Slate’s “Dear Prudence” on Thursday ran a letter from an advice-seeker identified as a whiny suburban homeowner who is incredibly concerned that poor kids are going to ruin Halloween in the cul-de-sac.
The individual, identified as “Halloween for the 99 Percent,” asked Prudence for permission to be entirely peeved that people see “one of the wealthiest neighborhoods in the country” as a destination for the best trick-or-treating.
“99 Percent” apparently lives on “one of the more ‘modest’ streets” in a neighborhood full of famous people, and as a result has had to spend oodles on candy for the plebes.
“I have noticed that on Halloween, what seems like 75 percent of the trick-or-treaters are clearly not from this neighborhood. Kids arrive in overflowing cars from less fortunate areas. I feel this is inappropriate. Halloween isn’t a social service or a charity in which I have to buy candy for less fortunate children,” the anonymous homeowner whined.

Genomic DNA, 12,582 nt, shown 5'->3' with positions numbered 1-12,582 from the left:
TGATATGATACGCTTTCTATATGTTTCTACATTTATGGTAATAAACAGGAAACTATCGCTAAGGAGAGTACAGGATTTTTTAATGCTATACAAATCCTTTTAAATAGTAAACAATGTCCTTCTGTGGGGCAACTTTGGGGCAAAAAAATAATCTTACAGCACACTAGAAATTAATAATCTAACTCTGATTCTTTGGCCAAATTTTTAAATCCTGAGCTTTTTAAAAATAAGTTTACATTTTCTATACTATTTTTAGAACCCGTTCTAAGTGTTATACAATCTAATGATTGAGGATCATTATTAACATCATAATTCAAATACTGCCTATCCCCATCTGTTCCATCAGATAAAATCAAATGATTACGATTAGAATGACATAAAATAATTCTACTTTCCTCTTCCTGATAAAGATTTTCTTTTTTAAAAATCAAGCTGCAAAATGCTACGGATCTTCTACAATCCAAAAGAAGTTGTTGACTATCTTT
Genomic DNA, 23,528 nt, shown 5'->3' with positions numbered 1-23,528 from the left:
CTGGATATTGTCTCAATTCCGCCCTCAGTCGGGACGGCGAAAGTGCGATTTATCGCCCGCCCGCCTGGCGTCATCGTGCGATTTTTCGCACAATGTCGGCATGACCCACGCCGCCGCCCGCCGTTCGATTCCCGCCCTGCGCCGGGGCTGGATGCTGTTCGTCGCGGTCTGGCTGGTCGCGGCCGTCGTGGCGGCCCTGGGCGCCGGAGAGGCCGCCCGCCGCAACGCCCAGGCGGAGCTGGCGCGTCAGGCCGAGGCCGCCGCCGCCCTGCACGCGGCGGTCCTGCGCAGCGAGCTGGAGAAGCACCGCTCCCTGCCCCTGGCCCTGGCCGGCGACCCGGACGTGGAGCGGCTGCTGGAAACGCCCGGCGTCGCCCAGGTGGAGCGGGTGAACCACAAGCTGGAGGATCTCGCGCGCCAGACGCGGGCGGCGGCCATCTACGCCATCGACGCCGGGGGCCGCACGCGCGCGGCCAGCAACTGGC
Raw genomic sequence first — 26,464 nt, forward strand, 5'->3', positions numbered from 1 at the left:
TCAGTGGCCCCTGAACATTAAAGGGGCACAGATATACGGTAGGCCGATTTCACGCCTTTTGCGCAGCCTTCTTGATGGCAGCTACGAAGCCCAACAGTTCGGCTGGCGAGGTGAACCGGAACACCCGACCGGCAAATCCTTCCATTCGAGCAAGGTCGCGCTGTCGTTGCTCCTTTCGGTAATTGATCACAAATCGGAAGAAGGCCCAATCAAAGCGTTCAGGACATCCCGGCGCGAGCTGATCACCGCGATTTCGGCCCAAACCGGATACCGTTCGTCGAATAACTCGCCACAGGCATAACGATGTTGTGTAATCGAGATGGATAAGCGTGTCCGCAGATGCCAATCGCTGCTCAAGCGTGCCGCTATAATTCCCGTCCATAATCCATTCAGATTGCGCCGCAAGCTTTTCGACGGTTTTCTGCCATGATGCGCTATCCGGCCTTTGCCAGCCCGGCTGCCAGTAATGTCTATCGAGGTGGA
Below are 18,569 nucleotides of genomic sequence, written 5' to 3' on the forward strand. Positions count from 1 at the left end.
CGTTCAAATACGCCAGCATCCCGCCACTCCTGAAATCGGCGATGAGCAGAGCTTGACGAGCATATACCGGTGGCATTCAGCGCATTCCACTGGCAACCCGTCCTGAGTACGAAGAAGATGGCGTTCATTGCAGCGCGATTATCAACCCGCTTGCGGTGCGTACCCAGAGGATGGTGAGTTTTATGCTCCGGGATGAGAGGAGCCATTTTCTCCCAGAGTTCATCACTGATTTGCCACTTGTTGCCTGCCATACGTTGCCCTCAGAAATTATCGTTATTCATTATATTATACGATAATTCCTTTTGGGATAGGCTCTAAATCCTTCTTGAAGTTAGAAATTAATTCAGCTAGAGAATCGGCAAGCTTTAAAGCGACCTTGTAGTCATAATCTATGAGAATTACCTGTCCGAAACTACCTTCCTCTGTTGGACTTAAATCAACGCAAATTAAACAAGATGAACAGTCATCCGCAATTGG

“99 Percent” felt a little bad about wanting to cancel Halloween, but worse about taxes.
“Obviously this makes me feel like a terrible person, because what’s the big deal about making less fortunate kids happy on a holiday? But it just bugs me, because we already pay more than enough taxes toward actual social services,” “99 Percent” wrote.
Emily Yoffe, Slate’s “Prudence,” took “99 Percent” to task.
“Your whine makes me kind of wish that people from the actual poor side of town come this year not with scary costumes but with real pitchforks. Stop being callous and miserly and go to Costco, you cheapskate, and get enough candy to fill the bags of the kids who come one day a year to marvel at how the 1 percent live,” Yoffe wrote in response.